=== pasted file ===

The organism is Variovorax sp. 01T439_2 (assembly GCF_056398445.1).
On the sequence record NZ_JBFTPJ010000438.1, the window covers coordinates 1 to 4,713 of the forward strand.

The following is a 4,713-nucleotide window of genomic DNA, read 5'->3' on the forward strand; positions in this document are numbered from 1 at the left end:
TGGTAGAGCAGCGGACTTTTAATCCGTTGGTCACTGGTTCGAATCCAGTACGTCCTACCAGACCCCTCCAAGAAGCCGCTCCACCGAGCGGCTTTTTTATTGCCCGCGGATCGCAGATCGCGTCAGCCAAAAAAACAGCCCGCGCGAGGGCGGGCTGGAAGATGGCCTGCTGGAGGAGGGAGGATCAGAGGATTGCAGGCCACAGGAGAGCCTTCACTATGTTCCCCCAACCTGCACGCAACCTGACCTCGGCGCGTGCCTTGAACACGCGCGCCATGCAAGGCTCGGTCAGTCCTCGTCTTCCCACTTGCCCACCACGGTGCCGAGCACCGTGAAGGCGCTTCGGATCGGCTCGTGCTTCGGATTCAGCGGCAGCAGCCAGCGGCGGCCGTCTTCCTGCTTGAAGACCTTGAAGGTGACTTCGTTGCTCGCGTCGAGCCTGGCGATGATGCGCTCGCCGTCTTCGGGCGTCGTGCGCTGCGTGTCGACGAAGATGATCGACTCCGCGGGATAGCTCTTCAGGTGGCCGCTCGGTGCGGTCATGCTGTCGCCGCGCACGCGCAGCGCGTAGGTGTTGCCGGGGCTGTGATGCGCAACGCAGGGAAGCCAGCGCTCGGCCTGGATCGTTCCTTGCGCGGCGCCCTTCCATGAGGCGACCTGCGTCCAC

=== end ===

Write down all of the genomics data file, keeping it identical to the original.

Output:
The organism is Variovorax sp. 01T439_2 (assembly GCF_056398445.1).
On the sequence record NZ_JBFTPJ010000438.1, the window covers coordinates 1 to 4,713 of the forward strand.

The following is a 4,713-nucleotide window of genomic DNA, read 5'->3' on the forward strand; positions in this document are numbered from 1 at the left end:
TGGTAGAGCAGCGGACTTTTAATCCGTTGGTCACTGGTTCGAATCCAGTACGTCCTACCAGACCCCTCCAAGAAGCCGCTCCACCGAGCGGCTTTTTTATTGCCCGCGGATCGCAGATCGCGTCAGCCAAAAAAACAGCCCGCGCGAGGGCGGGCTGGAAGATGGCCTGCTGGAGGAGGGAGGATCAGAGGATTGCAGGCCACAGGAGAGCCTTCACTATGTTCCCCCAACCTGCACGCAACCTGACCTCGGCGCGTGCCTTGAACACGCGCGCCATGCAAGGCTCGGTCAGTCCTCGTCTTCCCACTTGCCCACCACGGTGCCGAGCACCGTGAAGGCGCTTCGGATCGGCTCGTGCTTCGGATTCAGCGGCAGCAGCCAGCGGCGGCCGTCTTCCTGCTTGAAGACCTTGAAGGTGACTTCGTTGCTCGCGTCGAGCCTGGCGATGATGCGCTCGCCGTCTTCGGGCGTCGTGCGCTGCGTGTCGACGAAGATGATCGACTCCGCGGGATAGCTCTTCAGGTGGCCGCTCGGTGCGGTCATGCTGTCGCCGCGCACGCGCAGCGCGTAGGTGTTGCCGGGGCTGTGATGCGCAACGCAGGGAAGCCAGCGCTCGGCCTGGATCGTTCCTTGCGCGGCGCCCTTCCATGAGGCGACCTGCGTCCAC